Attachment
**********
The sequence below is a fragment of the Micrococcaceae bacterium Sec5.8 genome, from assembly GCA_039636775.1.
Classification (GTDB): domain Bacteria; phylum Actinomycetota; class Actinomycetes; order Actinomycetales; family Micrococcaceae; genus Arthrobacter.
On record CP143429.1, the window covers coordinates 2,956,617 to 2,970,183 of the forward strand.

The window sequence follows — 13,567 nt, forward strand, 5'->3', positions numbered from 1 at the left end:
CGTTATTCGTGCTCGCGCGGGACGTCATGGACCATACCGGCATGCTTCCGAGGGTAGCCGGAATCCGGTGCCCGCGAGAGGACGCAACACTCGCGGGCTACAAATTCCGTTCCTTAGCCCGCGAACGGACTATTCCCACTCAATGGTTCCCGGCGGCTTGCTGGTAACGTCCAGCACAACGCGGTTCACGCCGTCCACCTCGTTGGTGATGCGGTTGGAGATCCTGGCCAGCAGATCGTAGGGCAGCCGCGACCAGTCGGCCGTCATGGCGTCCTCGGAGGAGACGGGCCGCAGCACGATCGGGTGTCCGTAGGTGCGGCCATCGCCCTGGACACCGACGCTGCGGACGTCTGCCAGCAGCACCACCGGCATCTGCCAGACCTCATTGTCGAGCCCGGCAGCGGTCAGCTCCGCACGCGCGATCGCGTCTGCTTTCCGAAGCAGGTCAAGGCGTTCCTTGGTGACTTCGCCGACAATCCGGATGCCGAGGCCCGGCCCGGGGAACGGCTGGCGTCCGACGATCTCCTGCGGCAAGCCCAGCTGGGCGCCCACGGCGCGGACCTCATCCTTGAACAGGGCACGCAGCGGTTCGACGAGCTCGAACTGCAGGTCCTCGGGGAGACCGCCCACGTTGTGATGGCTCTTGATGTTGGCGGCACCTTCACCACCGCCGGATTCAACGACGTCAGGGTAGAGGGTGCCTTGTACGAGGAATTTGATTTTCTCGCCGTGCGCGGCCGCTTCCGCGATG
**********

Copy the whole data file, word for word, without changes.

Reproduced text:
The sequence below is a fragment of the Micrococcaceae bacterium Sec5.8 genome, from assembly GCA_039636775.1.
Classification (GTDB): domain Bacteria; phylum Actinomycetota; class Actinomycetes; order Actinomycetales; family Micrococcaceae; genus Arthrobacter.
On record CP143429.1, the window covers coordinates 2,956,617 to 2,970,183 of the forward strand.

The window sequence follows — 13,567 nt, forward strand, 5'->3', positions numbered from 1 at the left end:
CGTTATTCGTGCTCGCGCGGGACGTCATGGACCATACCGGCATGCTTCCGAGGGTAGCCGGAATCCGGTGCCCGCGAGAGGACGCAACACTCGCGGGCTACAAATTCCGTTCCTTAGCCCGCGAACGGACTATTCCCACTCAATGGTTCCCGGCGGCTTGCTGGTAACGTCCAGCACAACGCGGTTCACGCCGTCCACCTCGTTGGTGATGCGGTTGGAGATCCTGGCCAGCAGATCGTAGGGCAGCCGCGACCAGTCGGCCGTCATGGCGTCCTCGGAGGAGACGGGCCGCAGCACGATCGGGTGTCCGTAGGTGCGGCCATCGCCCTGGACACCGACGCTGCGGACGTCTGCCAGCAGCACCACCGGCATCTGCCAGACCTCATTGTCGAGCCCGGCAGCGGTCAGCTCCGCACGCGCGATCGCGTCTGCTTTCCGAAGCAGGTCAAGGCGTTCCTTGGTGACTTCGCCGACAATCCGGATGCCGAGGCCCGGCCCGGGGAACGGCTGGCGTCCGACGATCTCCTGCGGCAAGCCCAGCTGGGCGCCCACGGCGCGGACCTCATCCTTGAACAGGGCACGCAGCGGTTCGACGAGCTCGAACTGCAGGTCCTCGGGGAGACCGCCCACGTTGTGATGGCTCTTGATGTTGGCGGCACCTTCACCACCGCCGGATTCAACGACGTCAGGGTAGAGGGTGCCTTGTACGAGGAATTTGATTTTCTCGCCGTGCGCGGCCGCTTCCGCGATG